What is “Wickliffe Mounds”?

Wickliffe Mounds State Historic Site is the archaeological site of a prehistoric Native American village of the Mississippian mound builders. Located on a bluff overlooking the Mississippi river, the village was occupied from about 1100 AD to 1350 AD. The Mississippians built a complex settlement with permanent houses and earthen mounds situated around a central plaza. They farmed the river bottoms and participated in a vast trade network. They also buried their dead here with dignity and respect. After the 1300s the Mississippians at Wickliffe Mounds abandoned the village.

h

Early settlers to the region probably knew about the mounds at this site, but made little mention of it. The first formal notice occurred in 1888 when surveyor Robert Loughridge mapped the mounds for the Commonwealth of Kentucky. Colonel Fain W. King, a Paducah lumber magnate and relic collector, purchased the site and began excavating the mounds and developing a tourist attraction. King, later joined by his wife, Blanche Busey King, opened the site to public visitation from the beginning of his work, calling the site at first the “King Mounds” and eventually naming it the “Ancient Buried City.” King directed excavations from 1932 until 1939. Some of their excavations followed proper archaeological techniques, but their field notes and other records have disappeared. In 1946, the Kings retired and donated the site to Western Baptist Hospital in Paducah. The Western Baptist Hospital owned the Ancient Buried City from 1946 to 1983.

In recognition of the scientific importance and the educational potential of the mounds, Western Baptist Hospital donated the site to Murray State University in 1983. Murray State University reorganized the site, calling it the Wickliffe Mounds Research Center and set out to accurately understand, interpret and preserve the site with archaeologists and museum personnel in charge. Beginning in 1984, Murray State University conducted small scale excavations and archaeological laboratory research at Wickliffe Mounds. In 2004, Murray State University transferred the Wickliffe Mounds archaeological site and its collections to the Commonwealth of Kentucky, Commerce Cabinet. Designated as the Wickliffe Mounds State Historic Site, the mounds are operated by the Kentucky Department of Parks. The site is listed on the National Register of Historic Places, is a designated Kentucky Archaeological Landmark, and is a common ground for Native American Indian cultures, past and present.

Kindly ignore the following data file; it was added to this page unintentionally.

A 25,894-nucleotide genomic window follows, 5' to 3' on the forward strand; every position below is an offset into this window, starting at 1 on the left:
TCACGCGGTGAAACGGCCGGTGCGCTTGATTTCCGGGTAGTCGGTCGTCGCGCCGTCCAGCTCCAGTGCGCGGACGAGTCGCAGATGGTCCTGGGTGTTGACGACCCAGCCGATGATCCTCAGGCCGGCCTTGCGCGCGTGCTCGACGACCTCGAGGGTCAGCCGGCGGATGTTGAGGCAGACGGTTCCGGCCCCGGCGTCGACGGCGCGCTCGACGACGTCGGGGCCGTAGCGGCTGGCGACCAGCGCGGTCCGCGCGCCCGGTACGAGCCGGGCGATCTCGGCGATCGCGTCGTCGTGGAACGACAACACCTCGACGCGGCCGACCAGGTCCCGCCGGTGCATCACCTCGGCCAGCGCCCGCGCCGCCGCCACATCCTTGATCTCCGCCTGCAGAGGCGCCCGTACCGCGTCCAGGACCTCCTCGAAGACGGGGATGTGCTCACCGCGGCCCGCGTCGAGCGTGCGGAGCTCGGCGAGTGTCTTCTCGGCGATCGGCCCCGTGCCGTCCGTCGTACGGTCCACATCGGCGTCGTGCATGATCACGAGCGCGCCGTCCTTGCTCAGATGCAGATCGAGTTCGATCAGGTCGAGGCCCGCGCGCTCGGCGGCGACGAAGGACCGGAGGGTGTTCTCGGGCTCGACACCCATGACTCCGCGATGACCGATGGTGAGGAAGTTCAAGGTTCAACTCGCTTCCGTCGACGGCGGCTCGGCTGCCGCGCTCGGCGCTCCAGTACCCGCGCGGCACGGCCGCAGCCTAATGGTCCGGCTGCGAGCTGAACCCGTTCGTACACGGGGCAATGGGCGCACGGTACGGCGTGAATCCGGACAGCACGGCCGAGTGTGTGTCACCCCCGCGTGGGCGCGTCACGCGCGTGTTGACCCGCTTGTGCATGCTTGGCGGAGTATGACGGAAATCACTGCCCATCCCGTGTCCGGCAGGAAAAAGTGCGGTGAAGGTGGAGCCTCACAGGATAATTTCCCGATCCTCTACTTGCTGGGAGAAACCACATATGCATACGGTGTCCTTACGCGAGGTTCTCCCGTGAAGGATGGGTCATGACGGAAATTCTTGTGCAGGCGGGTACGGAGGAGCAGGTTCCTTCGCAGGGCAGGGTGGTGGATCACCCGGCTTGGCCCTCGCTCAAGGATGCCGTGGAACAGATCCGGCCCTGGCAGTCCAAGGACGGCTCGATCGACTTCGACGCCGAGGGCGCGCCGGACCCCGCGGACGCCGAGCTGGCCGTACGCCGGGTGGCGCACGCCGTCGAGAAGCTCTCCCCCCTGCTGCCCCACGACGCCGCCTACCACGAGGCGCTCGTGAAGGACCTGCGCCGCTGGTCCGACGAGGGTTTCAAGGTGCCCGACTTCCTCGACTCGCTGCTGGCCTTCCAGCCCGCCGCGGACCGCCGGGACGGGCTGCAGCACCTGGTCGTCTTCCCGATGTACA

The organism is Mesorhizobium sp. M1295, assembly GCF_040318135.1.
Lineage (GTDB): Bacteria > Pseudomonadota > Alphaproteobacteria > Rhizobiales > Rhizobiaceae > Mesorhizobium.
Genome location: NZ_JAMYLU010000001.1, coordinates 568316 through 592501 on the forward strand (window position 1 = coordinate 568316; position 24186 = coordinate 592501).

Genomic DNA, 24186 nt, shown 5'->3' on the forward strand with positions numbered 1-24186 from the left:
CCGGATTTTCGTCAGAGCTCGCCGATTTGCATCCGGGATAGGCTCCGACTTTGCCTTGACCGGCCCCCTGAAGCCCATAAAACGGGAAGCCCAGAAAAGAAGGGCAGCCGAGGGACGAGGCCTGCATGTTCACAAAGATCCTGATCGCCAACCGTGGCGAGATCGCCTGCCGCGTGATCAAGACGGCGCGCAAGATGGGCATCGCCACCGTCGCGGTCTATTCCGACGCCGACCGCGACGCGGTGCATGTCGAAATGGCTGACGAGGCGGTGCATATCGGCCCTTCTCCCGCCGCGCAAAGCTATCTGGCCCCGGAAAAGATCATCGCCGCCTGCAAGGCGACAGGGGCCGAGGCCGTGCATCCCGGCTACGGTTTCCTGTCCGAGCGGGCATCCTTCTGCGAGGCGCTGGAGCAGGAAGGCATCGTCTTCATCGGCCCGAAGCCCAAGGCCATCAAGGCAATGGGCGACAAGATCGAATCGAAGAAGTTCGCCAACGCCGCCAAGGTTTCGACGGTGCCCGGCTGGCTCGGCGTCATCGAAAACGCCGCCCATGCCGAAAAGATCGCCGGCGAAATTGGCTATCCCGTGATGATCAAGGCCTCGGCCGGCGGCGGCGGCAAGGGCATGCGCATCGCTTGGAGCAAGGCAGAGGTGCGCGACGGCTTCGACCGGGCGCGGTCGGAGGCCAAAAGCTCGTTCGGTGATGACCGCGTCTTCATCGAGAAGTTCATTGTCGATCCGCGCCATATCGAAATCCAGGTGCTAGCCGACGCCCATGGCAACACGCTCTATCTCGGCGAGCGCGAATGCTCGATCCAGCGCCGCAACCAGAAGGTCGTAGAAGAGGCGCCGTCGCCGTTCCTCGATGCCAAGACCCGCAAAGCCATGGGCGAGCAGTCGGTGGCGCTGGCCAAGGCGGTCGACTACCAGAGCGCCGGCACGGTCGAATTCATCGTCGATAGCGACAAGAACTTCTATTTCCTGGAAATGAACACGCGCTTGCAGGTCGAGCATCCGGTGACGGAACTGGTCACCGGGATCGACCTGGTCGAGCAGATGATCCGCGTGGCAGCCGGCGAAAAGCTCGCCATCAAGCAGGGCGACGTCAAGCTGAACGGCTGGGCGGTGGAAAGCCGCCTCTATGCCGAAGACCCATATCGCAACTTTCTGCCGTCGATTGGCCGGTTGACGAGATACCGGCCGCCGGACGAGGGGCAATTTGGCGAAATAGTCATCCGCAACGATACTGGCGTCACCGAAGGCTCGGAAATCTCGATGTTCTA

The site features a museum consisting of 3 excavated mounds with archaeological features, Mississippian burial practices, displays of artifacts from the site and a mural of a Mississippian village. The Ceremonial Mound is intact and can be accessed for a beautiful bird’s eye view of the park. A Hands-On Activity Touch Table rounds out the museum tour where visitors can use prehistoric tools and learn about Mississippian artifacts, technology and their environment. Wickliffe Mounds is also one of the certified interpretive centers along the Great River Road in all 10 of the Mississippi River states that have been selected to showcase and connect the historic stories of the Mississippi River.

Useful Links

Location

Contact

94 Green Street
Wickliffe, KY 42087
GPS: 36°58′15.67″N 89°5′34.30″W
Phone: (270) 335-3681
Email: carla.hildebrand@ky.gov
Park Manager: Carla Hildebrand

Admission

  • Adults: $5
  • Seniors (62+): $4
  • Kids age 5-15: $4
  • Active Duty Military: $3
  • School and Scout Rates: $2 to $5 based on program, call for appointment.
  • Group rates available by advance appointment.
h

Hours of Operation

  • 9:00 A.M. to 5:00 P.M.
  • Open April through October
  • Wednesday through Sunday
  • Open Daily Memorial Day through Labor Day
Contact Us

We're not around right now. But you can send us an email and we'll get back to you, asap.

Not readable? Change text. captcha txt

Start typing and press Enter to search